She Rises Up


Reviewed by: Jennie Kermode

She Rises Up
"Tusty wants to celebrate these women, something that we really don’t see enough of elsewhere."

It’s a little-publicised fact that if you want to combat poverty, global inequality and even climate change, one of the best things you can do is to invest in educating girls. That’s because when women succeed economically, whole communities benefit, and women’s decisions are far better at prioritising infrastructure development and mitigating long term risk. There’s still academic debate over why this happens – whether it’s nature or nurture – but it’s a real source of hope for the future. This documentary meets three women – one in Senegal, one in Sri Lanka and one in Peru – who have carved out their own paths and empowered those around them.

Senegalese women are frequently denied employment in a society which favours men, Magatte Wade explains – so they become entrepreneurs. Market trading is the most common route, the easiest one to get into, even if it doesn’t generate much income. The will and the talent are there. By starting up a cosmetics company, she has been able to create opportunities for others and illustrate what’s possible.

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“If you have a heart for the poor, that’s easy, but if you have a mind for the poor, that’s the challenge,” she says. Want to stop people from dying in desperate attempts to cross the sea into Europe? One way to do it is to create opportunities for them at home. She argues that people assume that certain African countries are corrupt because they are poor, whereas in fact they are poor because they are corrupt. What they need is a fresh approach to regulation, and authorities which will actually enforce the law, no matter who is involved. Authorities with the backbone to stand up to foreign multinationals which demand special treatment and squeeze out small local businesses.

One cannot imagine that this endears her to people already in authority, but we don’t see much about that side of the story. Director Maureen Castle Tusty focuses firmly on the positive. Whilst this might make the documentary feel a little unbalanced, it’s countering the weight of many more cynical takes, so that seems reasonable enough. There’s energetic music and a lot of bright colour right from the start. Tusty wants to celebrate these women, something that we really don’t see enough of elsewhere.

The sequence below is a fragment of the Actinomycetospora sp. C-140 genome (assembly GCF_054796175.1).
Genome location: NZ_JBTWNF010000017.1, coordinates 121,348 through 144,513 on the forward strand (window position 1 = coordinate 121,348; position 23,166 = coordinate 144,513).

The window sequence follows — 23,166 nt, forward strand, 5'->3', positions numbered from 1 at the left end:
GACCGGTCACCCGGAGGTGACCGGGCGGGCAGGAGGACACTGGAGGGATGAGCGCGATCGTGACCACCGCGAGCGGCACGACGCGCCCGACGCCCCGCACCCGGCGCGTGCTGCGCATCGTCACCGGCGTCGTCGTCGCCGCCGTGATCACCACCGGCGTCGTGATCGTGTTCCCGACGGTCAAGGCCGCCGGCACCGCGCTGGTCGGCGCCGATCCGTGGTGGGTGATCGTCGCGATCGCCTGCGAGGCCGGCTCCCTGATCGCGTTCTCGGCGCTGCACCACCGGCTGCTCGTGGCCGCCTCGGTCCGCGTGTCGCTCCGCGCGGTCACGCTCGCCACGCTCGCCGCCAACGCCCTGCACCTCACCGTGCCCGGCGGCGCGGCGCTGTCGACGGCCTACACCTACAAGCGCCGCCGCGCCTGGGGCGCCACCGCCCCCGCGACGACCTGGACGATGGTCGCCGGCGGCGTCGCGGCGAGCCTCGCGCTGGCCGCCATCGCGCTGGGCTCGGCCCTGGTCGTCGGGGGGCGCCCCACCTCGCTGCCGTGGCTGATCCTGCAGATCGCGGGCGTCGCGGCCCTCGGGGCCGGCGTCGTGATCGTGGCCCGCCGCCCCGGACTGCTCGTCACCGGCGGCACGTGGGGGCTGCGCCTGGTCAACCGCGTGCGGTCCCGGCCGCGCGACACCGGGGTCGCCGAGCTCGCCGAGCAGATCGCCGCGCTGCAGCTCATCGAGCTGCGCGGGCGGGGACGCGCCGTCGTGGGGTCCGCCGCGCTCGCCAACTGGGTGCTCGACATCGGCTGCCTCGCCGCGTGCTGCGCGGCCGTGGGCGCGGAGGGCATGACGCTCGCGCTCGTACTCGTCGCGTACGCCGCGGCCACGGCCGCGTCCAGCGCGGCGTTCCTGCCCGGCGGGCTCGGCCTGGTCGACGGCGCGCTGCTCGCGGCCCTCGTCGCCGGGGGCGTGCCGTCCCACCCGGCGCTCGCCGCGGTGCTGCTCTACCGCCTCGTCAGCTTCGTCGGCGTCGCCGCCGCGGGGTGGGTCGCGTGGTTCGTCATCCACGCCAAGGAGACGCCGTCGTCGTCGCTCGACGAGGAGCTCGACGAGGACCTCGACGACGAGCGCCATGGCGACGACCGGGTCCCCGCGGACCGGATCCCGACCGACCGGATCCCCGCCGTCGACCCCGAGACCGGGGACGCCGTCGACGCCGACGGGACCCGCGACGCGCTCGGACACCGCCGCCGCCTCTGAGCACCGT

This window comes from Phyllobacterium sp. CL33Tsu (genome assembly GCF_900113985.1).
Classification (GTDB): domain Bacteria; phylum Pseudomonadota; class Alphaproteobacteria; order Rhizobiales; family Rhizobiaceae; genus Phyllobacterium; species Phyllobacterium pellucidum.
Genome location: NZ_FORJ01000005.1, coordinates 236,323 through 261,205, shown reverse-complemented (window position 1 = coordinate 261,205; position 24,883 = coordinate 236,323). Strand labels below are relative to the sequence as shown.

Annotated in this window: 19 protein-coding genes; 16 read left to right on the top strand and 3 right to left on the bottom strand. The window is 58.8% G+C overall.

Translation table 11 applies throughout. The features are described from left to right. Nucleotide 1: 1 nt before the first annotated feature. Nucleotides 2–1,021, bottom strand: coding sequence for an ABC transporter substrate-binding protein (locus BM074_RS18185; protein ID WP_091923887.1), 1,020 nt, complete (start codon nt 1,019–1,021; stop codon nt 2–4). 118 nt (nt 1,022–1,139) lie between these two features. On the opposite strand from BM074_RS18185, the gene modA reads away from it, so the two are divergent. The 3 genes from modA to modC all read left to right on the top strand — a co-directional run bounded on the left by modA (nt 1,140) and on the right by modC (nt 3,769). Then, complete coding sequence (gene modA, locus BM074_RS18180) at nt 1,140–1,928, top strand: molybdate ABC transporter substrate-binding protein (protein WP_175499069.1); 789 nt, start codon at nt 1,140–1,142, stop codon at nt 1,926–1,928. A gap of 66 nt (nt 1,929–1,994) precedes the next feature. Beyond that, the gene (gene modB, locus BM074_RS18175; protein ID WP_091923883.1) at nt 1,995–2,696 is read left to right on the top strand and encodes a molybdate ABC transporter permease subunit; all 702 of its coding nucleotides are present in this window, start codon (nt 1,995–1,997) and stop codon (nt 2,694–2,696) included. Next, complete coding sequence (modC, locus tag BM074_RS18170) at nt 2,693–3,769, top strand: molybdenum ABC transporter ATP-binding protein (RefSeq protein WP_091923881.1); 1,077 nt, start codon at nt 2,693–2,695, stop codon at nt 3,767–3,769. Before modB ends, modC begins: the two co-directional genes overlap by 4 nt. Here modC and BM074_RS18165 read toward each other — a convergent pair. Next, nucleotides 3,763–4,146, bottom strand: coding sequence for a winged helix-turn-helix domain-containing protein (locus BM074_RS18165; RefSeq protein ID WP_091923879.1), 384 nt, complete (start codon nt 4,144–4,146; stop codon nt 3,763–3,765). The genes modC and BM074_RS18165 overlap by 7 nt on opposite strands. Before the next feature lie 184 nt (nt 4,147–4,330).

It’s not that there is no acknowledgement of problems, simply that they are presented in the context of finding solutions. Selyna Peiris, who has dedicated herself to expanding her mother’s textile production business in Sri Lanka, looks at the need for different approaches to work in order to create opportunities for women, such as flexible hours to fit around childcare commitments. Some of her employees take work home, but others have met with violence from their husbands when doing so. She stresses the importance of fostering honest communication, giving them the confidence to speak up about problems and finding bespoke ways of working around them.

A major problem for girls and women worldwide is menstrual poverty, which can take them out of education or work due to a combination of concerns about hygiene and shame. Developing a safely reusable menstrual pad might seem like a small thing, but it’s a female-driven project with the potential to transform the lives of millions of other women – and, in so doing, vastly increase economic productivity, breaking the cycle of poverty. There are initiatives like this in various parts of the world, but by making it specific and personal, Tusty makes it easier for viewers to recognise as a real, practical thing, getting immediate results.

For Gladys Yupanqui, a mini-market owner in Peru, the challenge is not so much about overcoming generations of poverty as about reconstruction. Damage done by Shining Path guerillas in the Eighties continues to have consequences, both for infrastructure and in terms of individual trauma and loss. People need to recover their confidence in what it’s possible to achieve, and feel able to invest financially in the future. Incorporating elements of tradition such as dance, Gladys brings a cultural element into her economic project, giving local people a sense of ownership and connection which helps them to move forwards.

What do all these projects mean to the women involved? Magatte, Selyna and Gladys are all sharp witted, strong willed individuals who would shine in any context, but they’ve still found themselves changed by their journeys, and more so some of the women around them. Economic success means being listened to and taken more seriously, they point out. It means that one doesn’t have to put up with mistreatment any more. Perhaps it could do the same thing for the countries where these women live.

Reviewed on: 20 Jun 2024
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She Rises Up packshot
A documentary following the struggles of three resilient women determined to battle poverty by establishing and sustaining local businesses, thereby empowering their communities.

Director: Maureen Castle Tusty

Starring: Magatte Wade, Selyna Peiris,

Year: 2024

Runtime: 91 minutes

Country: US


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